U.S. Official Urges Europe To Combat Rising Drugs

U.S. Official Urges Europe To Combat Rising Drugs
Posted by FoM on October 24, 1999 at 08:09:21 PT
By David Briscoe, Associated Press
Source: Austin American Statesman
Illegal drug use is falling in the United States but rising sharply in Europe, U.S. officials say. The amount of drugs seized in Europe more than doubled this year as South American traffickers targeted the continent. 
Barry McCaffrey, President Clinton's chief drug policy adviser, is holding a series of drug summits across Europe this week to address the problem. He also is pushing for a drug-free Olympics. Anti-drug authorities classify 13 million Americans as current illegal drug users, compared with 25 million in 1980. Cocaine use has dropped the most dramatically, from 5.7 million in 1985 to 1.8 million, according to the Office of National Drug Control Policy. Comparable statistics are not available for most of Europe, although surveys taken in recent years show cocaine use ranging from 0.5 percent of the population in Belgium to 3.3 percent in Spain. Ross Deck of McCaffrey's office, who has been meeting with European officials tracking drug use, said there is ample evidence that drug use is increasing across Europe, although countries are only beginning to compile statistics. "Cocaine is looking for new markets," McCaffrey said Thursday, and it's finding them in Europe, where attitudes toward some narcotics differ from those in the United States. The latest report by the International Narcotics Control Board cited increased demand for illegal synthetic drugs in Europe and said heroin use is up in some countries. It said preventing illegal drug use is difficult on a continent "where it is increasingly being viewed as an almost normal cultural phenomenon." It said cocaine use is not seen as a major public health problem. The board in Vienna, Austria, said Europe is not only a major destination for drugs, including heroin, but also an emerging producer of marijuana and illegal synthetic drugs such as ecstasy. McCaffrey is set to leave today for meetings with officials in Britain, Belgium, Portugal and France. He said his message will be that cocaine is not a "soft" drug and that Europeans should contribute more in the battle against narcotics from Latin America. McCaffrey urged Europeans to help curb the flow of 700 metric tons of cocaine a year from Colombia, Bolivia and Peru -- half of which ends up on U.S. streets. He credited good police work by the Spanish and Dutch for much of a sharp increase in cocaine seizures this year, but he said the increase in busts every year for six years "is indicative of a changing problem." McCaffrey said Europeans should contribute more to alternative economic development in the Andean region and step up efforts to stop drug production and money laundering. "They are now the target of a drug threat that is searching for new customers," McCaffrey said. His trip also will focus on curtailing the use of performance-enhancing drugs in sports. This coincides with the Nov. 14-17 Australian sports summit aimed at eliminating drug use by athletes in the 2000 Olympics. McCaffrey's office estimates that 80 to 130 metric tons of cocaine is available for consumption in Europe, with expected seizures this year of 40 to 50 metric tons. In the first six months of the year, seizures were already double those of last year, it said. The report estimates that 57 percent of the South American cocaine flowing into Europe lands in Spain or Portugal, 15 percent in the Netherlands, 6 percent in Belgium and 7 percent at unknown entry points. By David BriscoeAssociated PressSunday, October 24, 1999Related Article:Illegal Drug Use Down in U.S., Up in Europe - 10/21/99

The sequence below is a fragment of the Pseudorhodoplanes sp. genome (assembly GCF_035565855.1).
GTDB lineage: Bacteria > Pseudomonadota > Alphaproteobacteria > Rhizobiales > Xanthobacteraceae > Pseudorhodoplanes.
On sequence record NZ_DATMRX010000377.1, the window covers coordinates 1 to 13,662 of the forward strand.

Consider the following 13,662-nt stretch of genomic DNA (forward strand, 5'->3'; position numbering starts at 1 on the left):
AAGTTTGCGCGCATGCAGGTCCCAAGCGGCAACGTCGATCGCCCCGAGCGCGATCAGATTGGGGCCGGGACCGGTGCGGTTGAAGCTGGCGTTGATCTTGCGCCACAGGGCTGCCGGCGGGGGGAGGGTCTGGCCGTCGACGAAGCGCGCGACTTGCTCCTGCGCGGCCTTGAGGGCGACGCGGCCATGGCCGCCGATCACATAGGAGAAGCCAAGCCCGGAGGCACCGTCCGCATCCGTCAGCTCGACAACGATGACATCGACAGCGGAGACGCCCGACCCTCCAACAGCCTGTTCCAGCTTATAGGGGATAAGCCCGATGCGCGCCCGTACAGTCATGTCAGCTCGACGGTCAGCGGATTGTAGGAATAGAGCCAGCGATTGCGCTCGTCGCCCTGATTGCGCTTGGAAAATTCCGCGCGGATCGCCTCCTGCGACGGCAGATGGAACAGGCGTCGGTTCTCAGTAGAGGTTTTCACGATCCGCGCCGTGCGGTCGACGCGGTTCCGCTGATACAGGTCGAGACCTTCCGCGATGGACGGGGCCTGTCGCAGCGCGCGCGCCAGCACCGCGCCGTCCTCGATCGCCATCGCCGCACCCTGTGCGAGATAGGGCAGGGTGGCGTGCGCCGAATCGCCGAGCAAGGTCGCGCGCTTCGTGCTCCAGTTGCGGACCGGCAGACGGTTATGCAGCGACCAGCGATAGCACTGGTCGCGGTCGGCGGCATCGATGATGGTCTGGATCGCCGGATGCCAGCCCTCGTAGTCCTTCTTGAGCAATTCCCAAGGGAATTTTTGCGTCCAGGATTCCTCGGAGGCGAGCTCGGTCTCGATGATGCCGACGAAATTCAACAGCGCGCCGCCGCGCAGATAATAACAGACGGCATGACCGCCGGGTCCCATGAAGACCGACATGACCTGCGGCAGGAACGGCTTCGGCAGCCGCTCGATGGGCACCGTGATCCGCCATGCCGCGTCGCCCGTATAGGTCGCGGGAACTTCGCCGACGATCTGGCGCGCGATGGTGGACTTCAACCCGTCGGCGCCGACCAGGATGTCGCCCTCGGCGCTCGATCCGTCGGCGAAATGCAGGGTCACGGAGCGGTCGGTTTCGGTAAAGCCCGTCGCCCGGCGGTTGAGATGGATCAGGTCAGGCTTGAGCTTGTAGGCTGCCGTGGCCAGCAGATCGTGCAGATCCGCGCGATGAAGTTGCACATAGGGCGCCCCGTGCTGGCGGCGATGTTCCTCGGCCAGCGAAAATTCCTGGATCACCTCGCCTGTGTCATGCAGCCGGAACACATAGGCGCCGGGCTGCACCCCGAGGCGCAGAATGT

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Comment #1 posted by kaptinemo on October 24, 1999 at 08:44:14 PT
New DrugWarriors
The drug producers are not the only ones looking for new markets.So are the Drug Warriors. They are looking for new markets to sell their anti-drug ideology... and products. But, the Europeans are a good deal more savvy than Americans are. They've dealt with missionaries for lost causes before. And, they know better than anyone the dangers of fanaticism. Particularly when it is combined with mercantilism... after all, they were the first colonialists. (They also know Puritanism when they see it; after all, they threw it out of their own countries when it started telling them how to live their lives. And where did that particularly odious philosophy take root? Right here in the good ol' US of A! Yes sir, they see the McCzar coming, all right. They also remember the slander and libel he committed against his hosts when he visited Holland, and lied about their crime statistics. He's not exactly welcome there, except by their own home-grown self appointed morals proctors.)So, I'd expect some degree of rancor and threats by the McCzar to come out of this, but you will never hear anything about it from the bought-and-paid-for US media. Thank God for the Internet!
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